3. The Holy Spirit Who is the down payment of our inheritance. The word down payment comes from the Greek word ρραβν which literally means, “payment of part of a purchase price in advance.” In one word, that’s a down payment. So let’s look closely at this phrase. The Holy Spirit is the down payment of our inheritance. The Holy Spirit is the down payment of our inheritance. Seriously? The Holy Spirit, the expression of God given to believers is just the down payment of our inheritance? I mean, down payments are just a part of a larger sum, and usually a really small part at that. But to think that the Holy Spirit is just a small percentage of the inheritance that we await blows my mind. Because that’s just a really good first taste.
            If the Holy Spirit is just a small part of what I am to receive, I am so looking forward to the rest of that package. I think, too, that this echoes an idea that we see throughout Scripture and especially in Hebrews. Our inheritance is not something. It is not crowns in heaven, or a nice mansion next to Peter’s. Our inheritance is God Himself! If the down payment of our inheritance is the constant presence of God, then the entirety of our inheritance must be the fullness of Him! And that is excellent news. What we have to look forward to is both to know YHWH more fully as we walk with His Spirit here on earth, AND to know Him completely in heaven! We will no longer see dimly in a mirror, the veil shall be gone; we shall know our bridegroom in full! How wonderful and terrifying it will to be to receive the rest of our inheritance!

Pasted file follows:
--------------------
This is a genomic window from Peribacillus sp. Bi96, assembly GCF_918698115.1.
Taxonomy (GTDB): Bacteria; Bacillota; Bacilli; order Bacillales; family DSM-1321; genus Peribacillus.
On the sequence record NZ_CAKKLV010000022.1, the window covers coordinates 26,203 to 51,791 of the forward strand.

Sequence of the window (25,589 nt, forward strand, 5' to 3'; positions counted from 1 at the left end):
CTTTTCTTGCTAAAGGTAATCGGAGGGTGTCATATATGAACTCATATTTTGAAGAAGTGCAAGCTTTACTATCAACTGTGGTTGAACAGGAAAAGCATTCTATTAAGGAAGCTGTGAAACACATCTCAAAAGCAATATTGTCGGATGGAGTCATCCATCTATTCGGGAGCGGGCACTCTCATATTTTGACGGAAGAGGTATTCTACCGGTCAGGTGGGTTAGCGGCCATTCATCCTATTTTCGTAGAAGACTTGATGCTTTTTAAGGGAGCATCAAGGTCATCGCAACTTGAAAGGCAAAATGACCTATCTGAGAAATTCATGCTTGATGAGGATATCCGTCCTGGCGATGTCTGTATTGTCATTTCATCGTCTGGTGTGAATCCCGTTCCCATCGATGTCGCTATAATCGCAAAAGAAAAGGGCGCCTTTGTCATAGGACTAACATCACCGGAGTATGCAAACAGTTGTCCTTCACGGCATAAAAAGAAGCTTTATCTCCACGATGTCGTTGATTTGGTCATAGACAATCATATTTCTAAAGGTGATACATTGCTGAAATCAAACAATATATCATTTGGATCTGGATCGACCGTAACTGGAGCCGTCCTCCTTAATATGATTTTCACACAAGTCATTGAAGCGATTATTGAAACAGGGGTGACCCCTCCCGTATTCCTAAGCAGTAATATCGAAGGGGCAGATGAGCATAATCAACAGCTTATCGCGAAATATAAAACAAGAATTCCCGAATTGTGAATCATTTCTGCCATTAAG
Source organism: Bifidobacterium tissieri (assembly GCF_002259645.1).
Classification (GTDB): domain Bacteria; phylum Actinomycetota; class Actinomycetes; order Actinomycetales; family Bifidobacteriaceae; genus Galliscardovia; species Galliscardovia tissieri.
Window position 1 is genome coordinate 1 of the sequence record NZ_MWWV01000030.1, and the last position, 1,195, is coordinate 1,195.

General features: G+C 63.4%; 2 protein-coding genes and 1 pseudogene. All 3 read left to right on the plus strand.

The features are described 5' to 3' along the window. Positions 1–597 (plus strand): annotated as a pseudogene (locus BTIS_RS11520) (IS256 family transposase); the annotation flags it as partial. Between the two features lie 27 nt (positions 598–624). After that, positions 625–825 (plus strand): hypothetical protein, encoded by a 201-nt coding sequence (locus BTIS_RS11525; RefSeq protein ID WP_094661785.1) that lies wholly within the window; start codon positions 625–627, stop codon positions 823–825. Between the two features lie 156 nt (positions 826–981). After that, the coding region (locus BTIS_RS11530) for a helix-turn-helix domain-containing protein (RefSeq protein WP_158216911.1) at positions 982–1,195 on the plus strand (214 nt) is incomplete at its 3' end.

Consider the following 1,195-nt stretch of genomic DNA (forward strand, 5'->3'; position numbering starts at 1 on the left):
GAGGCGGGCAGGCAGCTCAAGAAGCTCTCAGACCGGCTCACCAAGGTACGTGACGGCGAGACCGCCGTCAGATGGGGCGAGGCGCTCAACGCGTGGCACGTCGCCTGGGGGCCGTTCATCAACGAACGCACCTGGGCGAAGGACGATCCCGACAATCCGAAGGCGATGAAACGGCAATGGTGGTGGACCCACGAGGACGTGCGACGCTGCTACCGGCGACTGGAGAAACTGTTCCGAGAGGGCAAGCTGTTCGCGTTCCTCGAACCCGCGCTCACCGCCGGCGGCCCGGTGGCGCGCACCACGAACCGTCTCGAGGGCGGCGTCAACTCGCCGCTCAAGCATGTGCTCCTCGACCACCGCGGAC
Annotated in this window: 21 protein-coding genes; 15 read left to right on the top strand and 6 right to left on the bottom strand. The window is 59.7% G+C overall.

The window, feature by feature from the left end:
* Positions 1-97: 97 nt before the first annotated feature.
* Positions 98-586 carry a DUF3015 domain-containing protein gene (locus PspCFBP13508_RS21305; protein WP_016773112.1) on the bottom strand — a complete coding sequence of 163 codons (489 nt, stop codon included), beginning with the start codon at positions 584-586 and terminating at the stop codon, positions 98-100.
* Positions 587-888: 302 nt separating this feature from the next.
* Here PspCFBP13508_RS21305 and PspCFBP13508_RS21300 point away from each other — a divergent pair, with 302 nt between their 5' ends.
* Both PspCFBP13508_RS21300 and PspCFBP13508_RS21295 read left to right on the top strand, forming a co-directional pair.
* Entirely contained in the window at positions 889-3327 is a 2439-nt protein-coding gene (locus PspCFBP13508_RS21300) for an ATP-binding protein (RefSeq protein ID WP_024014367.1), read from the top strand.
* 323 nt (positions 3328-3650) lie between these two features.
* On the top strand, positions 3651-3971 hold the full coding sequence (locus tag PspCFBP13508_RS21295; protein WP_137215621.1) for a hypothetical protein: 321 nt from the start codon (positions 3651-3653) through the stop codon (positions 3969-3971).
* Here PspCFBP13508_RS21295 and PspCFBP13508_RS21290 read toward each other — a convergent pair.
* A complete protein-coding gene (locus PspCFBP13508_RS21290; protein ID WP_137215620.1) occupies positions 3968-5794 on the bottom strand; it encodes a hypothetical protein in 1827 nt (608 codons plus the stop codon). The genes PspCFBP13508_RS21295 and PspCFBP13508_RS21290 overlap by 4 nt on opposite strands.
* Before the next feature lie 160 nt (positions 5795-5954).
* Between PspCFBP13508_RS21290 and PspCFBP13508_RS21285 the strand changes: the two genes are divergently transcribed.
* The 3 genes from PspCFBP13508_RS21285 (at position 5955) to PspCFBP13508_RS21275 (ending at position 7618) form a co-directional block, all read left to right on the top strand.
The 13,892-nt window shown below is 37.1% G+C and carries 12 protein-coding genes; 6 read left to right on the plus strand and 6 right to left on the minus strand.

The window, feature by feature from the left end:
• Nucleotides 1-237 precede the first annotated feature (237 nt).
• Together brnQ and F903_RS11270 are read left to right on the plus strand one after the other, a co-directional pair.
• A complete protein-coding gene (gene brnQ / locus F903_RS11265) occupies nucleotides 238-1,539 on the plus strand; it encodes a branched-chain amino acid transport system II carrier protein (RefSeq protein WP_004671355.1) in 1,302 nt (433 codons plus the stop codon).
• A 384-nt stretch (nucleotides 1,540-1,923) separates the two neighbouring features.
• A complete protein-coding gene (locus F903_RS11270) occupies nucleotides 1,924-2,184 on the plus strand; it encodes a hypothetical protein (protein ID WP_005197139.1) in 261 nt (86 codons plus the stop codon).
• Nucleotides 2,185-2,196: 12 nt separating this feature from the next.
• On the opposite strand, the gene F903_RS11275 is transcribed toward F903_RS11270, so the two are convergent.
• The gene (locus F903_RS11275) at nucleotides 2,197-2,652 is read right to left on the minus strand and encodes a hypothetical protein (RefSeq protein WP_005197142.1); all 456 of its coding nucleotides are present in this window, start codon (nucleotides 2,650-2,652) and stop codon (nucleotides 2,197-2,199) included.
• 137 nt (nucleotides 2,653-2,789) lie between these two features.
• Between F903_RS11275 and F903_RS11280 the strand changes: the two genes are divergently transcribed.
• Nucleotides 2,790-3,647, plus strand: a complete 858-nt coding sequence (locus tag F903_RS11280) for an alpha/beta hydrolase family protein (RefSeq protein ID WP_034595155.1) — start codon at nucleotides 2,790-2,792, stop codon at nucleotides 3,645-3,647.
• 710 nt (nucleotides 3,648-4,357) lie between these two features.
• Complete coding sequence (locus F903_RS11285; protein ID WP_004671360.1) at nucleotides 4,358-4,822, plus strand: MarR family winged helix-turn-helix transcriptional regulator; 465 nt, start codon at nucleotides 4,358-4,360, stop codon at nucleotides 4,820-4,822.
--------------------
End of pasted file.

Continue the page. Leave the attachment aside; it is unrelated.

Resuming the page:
* Becca Kennedy Translation
* Becca Kennedy Translation

Friday, December 7, 2012


There is no room for jealousy in love, I think.
Cause jealousy is self and love is others.
I know it's not that insightful but I'm thinking it and teaching it to myself.
I always want people to love me the most, but that is not what is important.
I know that, but feeling most is nice.
I'm working to love out of a heart that gives more than it takes and provides more than it needs.
I'm trying to decrease, here.

Also, I really love the Alabama summertime. That's kind of where I wish I was right now.
I'm afraid of the days that will come when I won't have it.
But I s'pose an Alabama December will do for present.

Someone called me Elizabeth Bennet this week.
Today my belly was hurting, so I had a prison meal for lunch: